State Rep. Jeff Ellington wants to change the law so people who donate to political campaigns no longer need to reveal their addresses. This is a truly bad idea. Indiana should be collecting and disclosing more, not less, information about the people who finance elections.
Ellington, a Bloomington Republican, is all worked up about the idea that people could “target” individuals who have donated to certain candidates. He’s mimicking the right-wing outrage machine, which has spun into overdrive since Texas Congressman Juaquin Castro tweeted the names of 44 residents in his district who contributed the maximum allowed to President Donald Trump.
Ellington told the Bloomington Herald-Times that the tweet “will likely get someone hurt.”
News flash: Castro didn’t disclose the identity of the donors. The Federal Election Commission did, just as it has disclosed campaign finance information for decades. Anyone could look it up and share it.
Is Indiana finally getting serious about cracking down on abuses by virtual charter schools? It sure looks like it, but we’ll have a better idea after Wednesday’s meeting of the State Board of Education.
The board will decide whether to try to recover tens of millions of dollars that two of the schools – Indiana Virtual School and Indiana Virtual Pathways Academy – received for students who were enrolled but apparently didn’t take classes or earn credits.
State officials estimate the schools inflated their enrollment figures and were awarded more than twice the appropriate funding in the past three years. The estimate comes from the head of the State Board of Accounts, which is auditing the schools’ books after they fell years behind in filing financial reports.
A 2015-16 audit report for Indiana Virtual School was released last week, and it shows the school continued to pay millions of dollars to for-profit companies run by the school’s founder and his son.
Chalkbeat Indiana laid out the details of this arrangements in an investigation published in October 2017. The online charter school, while organized as a nonprofit entity, paid management, administrative and technology fees to AlphaCom Inc., a business run by school founder Thomas Stoughton.
It also paid A Simple Reminder, a business run by Stoughton’s son, for IT and marketing services. Thomas Stoughton, the AlphaCom head, also served as chairman of the Indiana Virtual School board.
In 2015-16, according to the audit report, the school was charged:
- $6,156,179 by AlphaCom.
- $1,255,000 by A Simple Reminder.
It should be a no-brainer for Indiana lawmakers to rein in abuses by low-performing virtual charter schools. But there are few sure things in the General Assembly.
As Chalkbeat Indiana reported, virtual charter schools have spent heavily in recent years to lobby legislators. They have also contributed generously to political campaigns. They will be heard.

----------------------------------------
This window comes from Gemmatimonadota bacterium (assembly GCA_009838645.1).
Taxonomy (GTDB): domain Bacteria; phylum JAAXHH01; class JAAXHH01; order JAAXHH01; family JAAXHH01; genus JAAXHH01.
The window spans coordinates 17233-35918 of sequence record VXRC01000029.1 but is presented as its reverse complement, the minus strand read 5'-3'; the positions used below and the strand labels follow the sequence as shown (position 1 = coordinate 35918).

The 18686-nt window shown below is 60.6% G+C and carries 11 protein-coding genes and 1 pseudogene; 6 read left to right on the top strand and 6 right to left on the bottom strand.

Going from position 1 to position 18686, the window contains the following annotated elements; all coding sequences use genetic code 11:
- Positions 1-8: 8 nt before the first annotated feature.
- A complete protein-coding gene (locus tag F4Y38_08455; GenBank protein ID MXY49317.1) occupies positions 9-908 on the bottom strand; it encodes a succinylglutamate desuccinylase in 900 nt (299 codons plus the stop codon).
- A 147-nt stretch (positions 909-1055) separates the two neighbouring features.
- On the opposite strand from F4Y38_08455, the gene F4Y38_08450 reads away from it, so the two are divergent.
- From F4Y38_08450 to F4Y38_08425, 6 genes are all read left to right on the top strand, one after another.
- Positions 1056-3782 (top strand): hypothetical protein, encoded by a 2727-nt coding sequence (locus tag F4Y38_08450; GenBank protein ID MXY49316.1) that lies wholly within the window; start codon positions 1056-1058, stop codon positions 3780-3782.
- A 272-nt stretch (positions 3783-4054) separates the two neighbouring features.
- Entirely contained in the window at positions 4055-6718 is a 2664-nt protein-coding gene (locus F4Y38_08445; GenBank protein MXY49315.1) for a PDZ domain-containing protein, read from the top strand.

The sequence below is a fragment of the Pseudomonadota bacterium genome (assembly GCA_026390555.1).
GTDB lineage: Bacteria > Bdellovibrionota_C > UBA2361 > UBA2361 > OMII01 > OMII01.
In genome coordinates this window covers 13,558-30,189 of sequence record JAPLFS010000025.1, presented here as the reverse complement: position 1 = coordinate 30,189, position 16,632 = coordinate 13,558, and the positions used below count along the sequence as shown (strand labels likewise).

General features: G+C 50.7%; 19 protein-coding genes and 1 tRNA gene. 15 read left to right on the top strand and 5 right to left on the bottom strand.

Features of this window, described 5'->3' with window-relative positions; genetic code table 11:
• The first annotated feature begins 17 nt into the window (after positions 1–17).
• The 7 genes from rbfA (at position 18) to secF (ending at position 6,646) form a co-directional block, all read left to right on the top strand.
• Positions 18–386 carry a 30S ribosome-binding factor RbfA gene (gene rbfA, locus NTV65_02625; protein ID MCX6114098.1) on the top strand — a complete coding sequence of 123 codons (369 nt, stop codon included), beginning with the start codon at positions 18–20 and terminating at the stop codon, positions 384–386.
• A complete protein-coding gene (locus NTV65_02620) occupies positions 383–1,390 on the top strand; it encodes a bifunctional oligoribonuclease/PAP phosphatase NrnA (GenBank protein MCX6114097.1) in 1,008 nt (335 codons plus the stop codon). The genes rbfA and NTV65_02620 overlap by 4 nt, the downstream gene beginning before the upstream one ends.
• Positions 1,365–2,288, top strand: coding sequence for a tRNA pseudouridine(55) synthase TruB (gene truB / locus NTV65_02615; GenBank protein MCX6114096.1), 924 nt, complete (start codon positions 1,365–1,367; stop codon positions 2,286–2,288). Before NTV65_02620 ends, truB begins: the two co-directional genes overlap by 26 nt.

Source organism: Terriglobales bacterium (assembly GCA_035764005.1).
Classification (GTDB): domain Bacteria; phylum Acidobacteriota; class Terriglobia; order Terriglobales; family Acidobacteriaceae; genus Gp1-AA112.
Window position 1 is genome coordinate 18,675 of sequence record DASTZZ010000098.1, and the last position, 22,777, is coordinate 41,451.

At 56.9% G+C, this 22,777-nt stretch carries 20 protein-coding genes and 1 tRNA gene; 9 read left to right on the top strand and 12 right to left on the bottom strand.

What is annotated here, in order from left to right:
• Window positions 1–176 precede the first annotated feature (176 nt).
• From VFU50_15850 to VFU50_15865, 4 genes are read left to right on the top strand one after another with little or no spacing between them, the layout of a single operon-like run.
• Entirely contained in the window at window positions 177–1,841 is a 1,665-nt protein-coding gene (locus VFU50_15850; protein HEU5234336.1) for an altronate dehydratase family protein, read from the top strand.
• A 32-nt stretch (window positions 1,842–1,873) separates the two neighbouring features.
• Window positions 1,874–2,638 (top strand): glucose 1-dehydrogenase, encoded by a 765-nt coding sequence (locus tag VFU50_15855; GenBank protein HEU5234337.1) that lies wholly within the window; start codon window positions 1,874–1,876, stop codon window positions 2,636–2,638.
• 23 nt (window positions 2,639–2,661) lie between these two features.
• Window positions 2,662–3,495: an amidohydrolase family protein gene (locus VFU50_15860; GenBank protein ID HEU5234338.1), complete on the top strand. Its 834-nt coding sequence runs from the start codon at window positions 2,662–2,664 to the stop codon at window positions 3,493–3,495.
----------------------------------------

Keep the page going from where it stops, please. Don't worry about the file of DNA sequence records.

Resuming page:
Regulation is needed because virtual charter schools, which provide all or most of their instruction online, have some of the worst academic performance in the state. Most have consistently received Fs in the state’s school grading system, and their test scores and graduation rates tend to be low.
A Chalkbeat investigation found questionable business practices at one such school, Indiana Virtual School. Its more recently opened sister school, Indiana Virtual Pathways Academy, had a 2018 graduation rate of 2.2 percent. Yet it didn’t receive a school grade because too few of its tenth-graders took required tests – even though, with over 6,000 students, it is the largest school in the state.
The State Board of Education’s committee on virtual charter schools will have its first meeting today. It has a formidable task – figuring out how to bring effective oversight to the online schools that have become the fastest-growing education sector in Indiana.
“I think there’s just a real concern about accountability,” said Gordon Hendry, the state board member who will chair the committee. “Virtual charter schools should be accountable for their performance. We spend tens of millions of dollars on them, so we want to make sure the state of Indiana, as well as the parents and students, are getting the very best education possible.”
So far, they don’t seem to be. All four virtual schools that were in operation in 2016-17 received F’s in the state’s school grading system. Test scores and graduation rates were uniformly low, even though virtual schools generally serve less disadvantaged populations than public schools. Critics have referred to the sector as the Wild West for its anything-goes ethos. Continue reading